The deal was announced right after nearby natural gas futures traded to the $1.432 per MMBtu low. Mr. Buffett made a wager that last year’s bottom would stand as the energy commodity’s lowest price for the foreseeable future, which looks like an excellent bet.
Three reasons why higher lows are on the horizon
Three compelling factors support the natural gas market as we head into the 2021 offseason for the energy commodity:
- The shift in US energy policy means that the regulatory environment will tighten when it comes to fracking for natural gas and crude oil. As the Biden administration addresses climate change by inhibiting fossil fuel production and encouraging alternative clean energy sources, output is likely to decline. According to Baker Hughes, on April 2, 91 natural gas rigs were operating compared to 100 at the same time in 2020. Lower production will weigh on injections over the coming months.
- The global demand for LNG continues to rise. The US is a significant supplier of liquefied natural gas worldwide. US suppliers are likely to continue to ship natural gas to regions where the price is higher, putting upward pressure on domestic prices by limiting the flow into storage.
- The low in June 2020 could turn out to be an aberration as energy demand evaporated during last year’s global pandemic. As vaccines go into arms, a return to normalcy over the coming weeks and months will increase natural gas demand. The Fed expects 6.5% GDP growth in 2021, which should cause energy demand to climb, putting upward pressure on prices when the regulatory environment puts downward pressure on supplies.
We are likely to see higher lows in the natural gas futures arena. A decline below the $2 per MMBtu level seems unlikely in 2021.
BOIL on dips
I'm a buyer of natural gas on price dips. The volatile energy commodity tends to move lower than most analysts believe during bearish periods and higher during price recoveries and bull markets. We are now in the offseason for demand. However, rising power demands for air conditioning during the summer months, the potential of storms in the Gulf of Mexico that could impact pipeline and production infrastructure throughout the summer months, and growing LNG export requirements are likely to support the natural gas future price.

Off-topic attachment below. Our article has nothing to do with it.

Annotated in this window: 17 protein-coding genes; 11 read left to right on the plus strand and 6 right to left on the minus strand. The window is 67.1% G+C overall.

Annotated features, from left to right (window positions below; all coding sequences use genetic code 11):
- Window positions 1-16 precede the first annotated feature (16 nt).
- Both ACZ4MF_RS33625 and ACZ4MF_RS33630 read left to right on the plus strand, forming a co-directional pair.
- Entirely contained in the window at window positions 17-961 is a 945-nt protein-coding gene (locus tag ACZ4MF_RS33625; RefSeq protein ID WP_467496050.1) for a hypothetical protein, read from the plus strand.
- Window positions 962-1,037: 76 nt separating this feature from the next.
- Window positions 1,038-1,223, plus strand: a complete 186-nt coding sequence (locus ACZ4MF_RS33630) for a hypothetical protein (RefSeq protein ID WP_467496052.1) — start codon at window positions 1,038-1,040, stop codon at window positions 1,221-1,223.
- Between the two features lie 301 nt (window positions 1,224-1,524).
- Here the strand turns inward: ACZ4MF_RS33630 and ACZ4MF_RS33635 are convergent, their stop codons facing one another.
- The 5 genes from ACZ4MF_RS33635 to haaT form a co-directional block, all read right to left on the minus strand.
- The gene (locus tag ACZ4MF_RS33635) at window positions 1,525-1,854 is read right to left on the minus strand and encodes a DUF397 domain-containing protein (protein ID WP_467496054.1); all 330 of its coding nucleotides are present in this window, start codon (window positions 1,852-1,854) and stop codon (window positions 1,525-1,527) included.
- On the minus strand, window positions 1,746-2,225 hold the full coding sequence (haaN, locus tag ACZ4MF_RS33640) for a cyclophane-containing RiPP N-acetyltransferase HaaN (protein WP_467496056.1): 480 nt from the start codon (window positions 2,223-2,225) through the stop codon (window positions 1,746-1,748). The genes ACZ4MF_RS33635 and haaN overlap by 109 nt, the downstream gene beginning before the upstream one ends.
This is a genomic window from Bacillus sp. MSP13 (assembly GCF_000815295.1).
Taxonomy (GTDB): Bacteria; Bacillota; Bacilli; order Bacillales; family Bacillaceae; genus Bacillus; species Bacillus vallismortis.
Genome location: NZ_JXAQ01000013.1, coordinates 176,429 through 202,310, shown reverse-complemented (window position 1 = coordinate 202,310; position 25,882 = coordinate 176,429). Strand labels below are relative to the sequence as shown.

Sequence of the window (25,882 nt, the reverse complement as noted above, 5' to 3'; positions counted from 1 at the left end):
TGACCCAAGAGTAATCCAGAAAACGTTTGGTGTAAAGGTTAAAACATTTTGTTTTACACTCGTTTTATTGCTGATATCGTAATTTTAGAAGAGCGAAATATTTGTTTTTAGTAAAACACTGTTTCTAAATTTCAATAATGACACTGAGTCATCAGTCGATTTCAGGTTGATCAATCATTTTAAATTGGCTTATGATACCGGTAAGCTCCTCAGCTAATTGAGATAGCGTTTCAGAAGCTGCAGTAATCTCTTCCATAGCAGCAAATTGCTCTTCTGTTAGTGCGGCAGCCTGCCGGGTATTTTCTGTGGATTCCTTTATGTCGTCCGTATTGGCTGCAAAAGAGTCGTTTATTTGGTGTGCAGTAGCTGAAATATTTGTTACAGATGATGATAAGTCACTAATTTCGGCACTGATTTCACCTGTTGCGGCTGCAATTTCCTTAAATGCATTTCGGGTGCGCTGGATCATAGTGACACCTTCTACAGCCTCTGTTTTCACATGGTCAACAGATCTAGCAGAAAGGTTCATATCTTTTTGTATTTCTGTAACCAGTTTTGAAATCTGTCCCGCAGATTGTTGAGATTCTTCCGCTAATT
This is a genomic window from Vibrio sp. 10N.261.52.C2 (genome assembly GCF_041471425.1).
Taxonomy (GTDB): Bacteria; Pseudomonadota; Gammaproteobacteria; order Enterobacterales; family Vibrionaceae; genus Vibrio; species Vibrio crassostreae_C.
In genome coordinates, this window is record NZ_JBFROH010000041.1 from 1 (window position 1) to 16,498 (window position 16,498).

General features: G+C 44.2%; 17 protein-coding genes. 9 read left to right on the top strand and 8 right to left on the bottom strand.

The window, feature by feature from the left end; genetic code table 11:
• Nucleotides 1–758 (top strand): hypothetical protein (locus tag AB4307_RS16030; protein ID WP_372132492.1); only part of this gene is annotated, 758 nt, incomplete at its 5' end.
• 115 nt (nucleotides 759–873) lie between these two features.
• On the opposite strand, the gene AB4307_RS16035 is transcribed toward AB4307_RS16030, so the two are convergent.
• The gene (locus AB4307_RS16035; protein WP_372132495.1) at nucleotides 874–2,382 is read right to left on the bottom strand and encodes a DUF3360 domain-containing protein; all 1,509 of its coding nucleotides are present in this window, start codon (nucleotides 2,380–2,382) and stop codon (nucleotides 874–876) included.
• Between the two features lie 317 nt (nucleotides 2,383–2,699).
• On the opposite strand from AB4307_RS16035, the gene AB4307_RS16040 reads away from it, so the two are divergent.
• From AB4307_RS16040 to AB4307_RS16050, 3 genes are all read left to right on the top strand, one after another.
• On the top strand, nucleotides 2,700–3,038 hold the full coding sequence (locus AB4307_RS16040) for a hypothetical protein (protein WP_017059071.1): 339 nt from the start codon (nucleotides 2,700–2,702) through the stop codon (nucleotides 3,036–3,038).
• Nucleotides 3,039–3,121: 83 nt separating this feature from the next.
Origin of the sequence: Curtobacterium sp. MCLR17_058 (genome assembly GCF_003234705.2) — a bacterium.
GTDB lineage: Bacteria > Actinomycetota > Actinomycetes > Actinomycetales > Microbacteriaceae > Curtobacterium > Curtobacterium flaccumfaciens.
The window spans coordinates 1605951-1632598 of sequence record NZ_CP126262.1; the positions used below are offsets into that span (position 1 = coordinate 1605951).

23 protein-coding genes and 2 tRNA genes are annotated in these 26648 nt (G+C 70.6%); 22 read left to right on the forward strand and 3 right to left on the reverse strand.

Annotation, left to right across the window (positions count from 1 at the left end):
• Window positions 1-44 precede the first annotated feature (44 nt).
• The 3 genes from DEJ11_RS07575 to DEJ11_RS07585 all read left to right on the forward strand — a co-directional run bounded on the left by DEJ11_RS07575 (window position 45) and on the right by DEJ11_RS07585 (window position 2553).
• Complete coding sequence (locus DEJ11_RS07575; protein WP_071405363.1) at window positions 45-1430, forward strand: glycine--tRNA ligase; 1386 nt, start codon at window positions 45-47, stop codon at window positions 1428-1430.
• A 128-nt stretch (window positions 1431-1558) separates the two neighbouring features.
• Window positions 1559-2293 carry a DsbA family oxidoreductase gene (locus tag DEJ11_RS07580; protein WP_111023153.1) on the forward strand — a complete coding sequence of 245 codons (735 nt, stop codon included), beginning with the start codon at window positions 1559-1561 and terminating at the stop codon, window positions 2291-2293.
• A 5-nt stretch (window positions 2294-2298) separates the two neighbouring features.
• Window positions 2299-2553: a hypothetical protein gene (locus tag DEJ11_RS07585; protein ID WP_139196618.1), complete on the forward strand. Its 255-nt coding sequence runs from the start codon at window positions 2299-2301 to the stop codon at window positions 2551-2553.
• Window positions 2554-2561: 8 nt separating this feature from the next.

A scale-down buying approach during bearish periods could yield optimal results over the coming weeks and months. The most direct route for a risk position in natural gas is via the futures and futures options on the CME’s NYMEX contracts. For those looking at participating in the volatile natural gas market without venturing into the futures arena, the ProShares Ultra Bloomberg Natural Gas product (BOIL) is a short-term tool that provides an alternative and leverage. The most recent top holdings and fund summary for BOIL include:
Source: Yahoo Finance
The holdings are outdated as the March contract expired. BOIL likely holds May and June futures as of April 5 to create leverage.
BOIL has $76.062 million under management, trades an average of over 1.16 million shares each day, and charges a 0.95% management fee.
Over roughly the same period, BOIL rose from $18.98 to $22.16 per share or 16.75%. BOIL fell short of its twice leveraged percentage goal as futures rolled from April to May contracts and because the product only trades during hours when the US stock market is operating. Natural gas futures trade around the clock from Sunday evening in the US until late Friday. Highs or lows in the natural gas market that occur outside of stock market hours are not reflected in the BOIL product’s price.
At the start of the 2021 injection season, the natural gas market looks set to make higher lows. I doubt we will see the price of nearby futures below the $2 per MMBtu level. If we do, it will likely create a golden buying opportunity.